By Rashad Grove
Revolutionary intellectual and feminist scholar Angela Davis once said, “Diversity means absolutely nothing if those who are “diverse” do nothing except to cause the machinery of the current system to run exactly the same way or even more effectively.” In lieu of the recent historical nomination of the Rev. Fred Luter as the first African-American president of the largest protestant denomination, the Southern Baptist Convention, this analysis has the potential to play out in our current religious sphere. While the SBC sees this event as coming full circle from the theological underpinnings of its racist historicity and discriminatory religiosity, others characterize this as a desperate attempt to court Black evangelicals, to colorize its extremely white membership, and to utilize Fred Luter as simply a pawn in the their game of “denominational ventriloquism.” Michael Eric Dyson captures the essence of this perspective. He says, “The problem with most theology is that there can be a black mouth moving but white ideological beliefs speaking.” The materialization of Fred Luter’s leadership of the SBC and the effectual results of his term remains to be seen but the polarization of his assent into the sacred and hallowed orbit that is the SBC is already in perpetual motion.
For a concise understanding of where the SBC is in this particular moment, it is imperative for an elucidation of where the SBC has come from. In 1845, members at a regional convention being held in Augusta, Georgia created the SBC, following a split from northern Baptists over the issue of slavery and appropriate roles for slaveholders in the church. Those who were opposed to the enslavers of African-Americans as missionaries created the Northern Baptist Convention which would later on become the American Baptist Churches USA. After the American Civil War, another split occurred: most black Baptists in the South separated from white churches to set up independent congregations, regional associations, and state and national conventions, such as the National Baptist Convention, the largest second largest Black Baptist denomination. Rod Mccullom says in his article The Southern Baptists' 1st Black President is More of the Same? “The denomination only officially denounced racism and apologized for "the role that slavery played in the formation of the Southern Baptist Convention” ... in 1995. One hundred and 50 years after its founding—and after promoting segregation for much of its existence. It comes as no surprise the group has pulled a "Michael Steele” —electing a Black man to lead their overwhelmingly White and social conservative denomination.” Out of this contextualization a proactive question emerges. Is Rev.Fred Luter the SBC’s “Great Black Hope”?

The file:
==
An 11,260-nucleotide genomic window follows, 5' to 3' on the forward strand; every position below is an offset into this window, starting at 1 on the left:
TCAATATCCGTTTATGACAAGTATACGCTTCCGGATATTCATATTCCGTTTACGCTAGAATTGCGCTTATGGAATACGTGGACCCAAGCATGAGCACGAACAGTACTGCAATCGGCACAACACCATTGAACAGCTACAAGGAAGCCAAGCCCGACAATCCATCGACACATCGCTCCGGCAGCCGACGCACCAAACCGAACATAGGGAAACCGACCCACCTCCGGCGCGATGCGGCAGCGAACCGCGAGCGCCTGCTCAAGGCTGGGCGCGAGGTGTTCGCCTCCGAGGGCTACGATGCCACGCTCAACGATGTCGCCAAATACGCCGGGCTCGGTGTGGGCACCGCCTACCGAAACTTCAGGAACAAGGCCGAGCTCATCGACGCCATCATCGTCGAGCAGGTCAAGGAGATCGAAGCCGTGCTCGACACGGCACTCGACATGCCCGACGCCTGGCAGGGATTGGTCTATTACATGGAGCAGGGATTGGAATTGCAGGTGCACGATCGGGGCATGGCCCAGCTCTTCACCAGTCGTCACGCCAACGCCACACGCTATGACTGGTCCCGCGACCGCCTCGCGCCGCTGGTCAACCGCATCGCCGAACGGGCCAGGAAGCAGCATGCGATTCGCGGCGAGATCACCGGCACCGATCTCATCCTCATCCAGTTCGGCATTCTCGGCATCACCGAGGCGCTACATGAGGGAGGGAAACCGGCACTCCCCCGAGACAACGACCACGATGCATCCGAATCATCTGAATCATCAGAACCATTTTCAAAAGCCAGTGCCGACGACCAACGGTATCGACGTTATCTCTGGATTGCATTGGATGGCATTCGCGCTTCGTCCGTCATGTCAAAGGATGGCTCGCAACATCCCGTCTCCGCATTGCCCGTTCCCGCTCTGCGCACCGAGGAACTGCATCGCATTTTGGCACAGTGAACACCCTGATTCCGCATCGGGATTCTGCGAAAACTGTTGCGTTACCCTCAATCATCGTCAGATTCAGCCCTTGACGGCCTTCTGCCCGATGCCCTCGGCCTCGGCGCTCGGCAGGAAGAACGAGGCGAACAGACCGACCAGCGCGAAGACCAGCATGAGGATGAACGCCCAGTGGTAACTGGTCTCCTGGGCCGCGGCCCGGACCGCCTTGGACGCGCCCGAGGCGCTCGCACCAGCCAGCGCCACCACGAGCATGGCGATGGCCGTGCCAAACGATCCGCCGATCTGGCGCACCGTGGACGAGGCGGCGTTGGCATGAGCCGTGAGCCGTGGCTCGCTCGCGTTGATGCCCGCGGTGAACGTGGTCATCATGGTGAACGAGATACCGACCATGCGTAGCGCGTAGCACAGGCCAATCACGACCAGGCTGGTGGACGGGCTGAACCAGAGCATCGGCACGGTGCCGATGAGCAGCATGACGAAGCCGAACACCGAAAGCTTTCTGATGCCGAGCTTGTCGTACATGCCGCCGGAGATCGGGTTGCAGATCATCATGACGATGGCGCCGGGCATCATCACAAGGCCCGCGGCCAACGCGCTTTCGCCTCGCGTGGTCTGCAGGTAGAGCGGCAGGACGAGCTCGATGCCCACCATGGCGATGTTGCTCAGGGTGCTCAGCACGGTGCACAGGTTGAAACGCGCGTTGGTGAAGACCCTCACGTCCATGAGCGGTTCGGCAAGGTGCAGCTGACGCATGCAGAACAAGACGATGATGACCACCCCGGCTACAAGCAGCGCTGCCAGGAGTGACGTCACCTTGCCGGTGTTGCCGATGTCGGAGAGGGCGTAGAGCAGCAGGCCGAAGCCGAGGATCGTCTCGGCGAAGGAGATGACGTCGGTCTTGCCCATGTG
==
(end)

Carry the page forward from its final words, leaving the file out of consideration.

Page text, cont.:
The omnipresent reality is that we should only expect whatever we inspect. When considering Fred Luter’s presidency of the SBC, it’s safe to promote the assumption that a new radicality will not be on the agenda of the SBC under Luter’s tenure. Luter has climbed up the “rough side of the mountain” in the life of the SBC and he is theologically and sociologically conservative to the core of his existence. As president of the SBC he wouldn’t set guidelines for individual churches (Baptist polity is Congregational in its ecclesiastical government) but he will be the face of the positional stances of the SBC in theological praxis and sociological engagement. The leadership he will provide will ultimately hang its hat on the Baptist Faith and Message which is the doctrinal motif that SBC established. So if you see pigment of Fred Luter and believe that he will depart from the presuppositions of the SBC, you are casually expecting without critically inspecting.
According to the Baptist Faith and Message, strict adherence to biblical fundamentalism, inerrancy, and infallibility, the prohibition of women as ordained clergy, and the affirmation of the sacrament of marriage as solely between a man and women will be the pillars that will inform, influence, and impact the leadership proclivities and the sociological matrix of Fred Luter. By all accounts Fred Luter seems to be a good man. It’s almost oxymoronic but sometimes good just isn’t good enough. I am always challenged and haunted by the colloquialism that, “Injustice prevails when good men do nothing about it.” Only the benefit of time will give us a genuine account of Fred Luter and this historic occasion